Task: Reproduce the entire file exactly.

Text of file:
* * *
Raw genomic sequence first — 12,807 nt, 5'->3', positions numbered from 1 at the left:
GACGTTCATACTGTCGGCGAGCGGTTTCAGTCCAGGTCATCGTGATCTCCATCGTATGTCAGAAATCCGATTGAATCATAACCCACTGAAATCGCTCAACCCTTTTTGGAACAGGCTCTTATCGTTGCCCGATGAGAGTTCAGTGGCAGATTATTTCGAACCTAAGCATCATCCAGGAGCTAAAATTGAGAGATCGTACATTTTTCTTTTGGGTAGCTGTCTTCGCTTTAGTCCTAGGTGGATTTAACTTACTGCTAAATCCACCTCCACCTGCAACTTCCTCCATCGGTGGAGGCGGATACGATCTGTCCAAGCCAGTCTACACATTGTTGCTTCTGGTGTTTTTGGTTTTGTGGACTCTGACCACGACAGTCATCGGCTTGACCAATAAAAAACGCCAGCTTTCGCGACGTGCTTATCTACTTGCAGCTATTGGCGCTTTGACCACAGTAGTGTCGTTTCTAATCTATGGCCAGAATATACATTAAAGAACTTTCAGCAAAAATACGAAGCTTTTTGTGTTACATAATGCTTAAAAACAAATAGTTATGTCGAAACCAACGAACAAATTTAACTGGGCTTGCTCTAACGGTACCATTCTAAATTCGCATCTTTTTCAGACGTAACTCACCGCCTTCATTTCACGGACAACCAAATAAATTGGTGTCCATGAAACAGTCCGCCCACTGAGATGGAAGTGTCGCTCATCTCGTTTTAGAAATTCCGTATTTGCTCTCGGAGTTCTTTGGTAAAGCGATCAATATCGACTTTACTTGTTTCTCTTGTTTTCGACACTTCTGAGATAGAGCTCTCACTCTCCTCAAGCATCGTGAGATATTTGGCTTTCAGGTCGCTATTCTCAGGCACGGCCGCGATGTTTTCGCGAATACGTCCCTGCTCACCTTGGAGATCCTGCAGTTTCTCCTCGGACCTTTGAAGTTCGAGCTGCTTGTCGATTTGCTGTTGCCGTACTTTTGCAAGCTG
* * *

Raw genomic sequence first — 12,807 nt, 5'->3', positions numbered from 1 at the left:
GACGTTCATACTGTCGGCGAGCGGTTTCAGTCCAGGTCATCGTGATCTCCATCGTATGTCAGAAATCCGATTGAATCATAACCCACTGAAATCGCTCAACCCTTTTTGGAACAGGCTCTTATCGTTGCCCGATGAGAGTTCAGTGGCAGATTATTTCGAACCTAAGCATCATCCAGGAGCTAAAATTGAGAGATCGTACATTTTTCTTTTGGGTAGCTGTCTTCGCTTTAGTCCTAGGTGGATTTAACTTACTGCTAAATCCACCTCCACCTGCAACTTCCTCCATCGGTGGAGGCGGATACGATCTGTCCAAGCCAGTCTACACATTGTTGCTTCTGGTGTTTTTGGTTTTGTGGACTCTGACCACGACAGTCATCGGCTTGACCAATAAAAAACGCCAGCTTTCGCGACGTGCTTATCTACTTGCAGCTATTGGCGCTTTGACCACAGTAGTGTCGTTTCTAATCTATGGCCAGAATATACATTAAAGAACTTTCAGCAAAAATACGAAGCTTTTTGTGTTACATAATGCTTAAAAACAAATAGTTATGTCGAAACCAACGAACAAATTTAACTGGGCTTGCTCTAACGGTACCATTCTAAATTCGCATCTTTTTCAGACGTAACTCACCGCCTTCATTTCACGGACAACCAAATAAATTGGTGTCCATGAAACAGTCCGCCCACTGAGATGGAAGTGTCGCTCATCTCGTTTTAGAAATTCCGTATTTGCTCTCGGAGTTCTTTGGTAAAGCGATCAATATCGACTTTACTTGTTTCTCTTGTTTTCGACACTTCTGAGATAGAGCTCTCACTCTCCTCAAGCATCGTGAGATATTTGGCTTTCAGGTCGCTATTCTCAGGCACGGCCGCGATGTTTTCGCGAATACGTCCCTGCTCACCTTGGAGATCCTGCAGTTTCTCCTCGGACCTTTGAAGTTCGAGCTGCTTGTCGATTTGCTGTTGCCGTACTTTTGCAAGCTG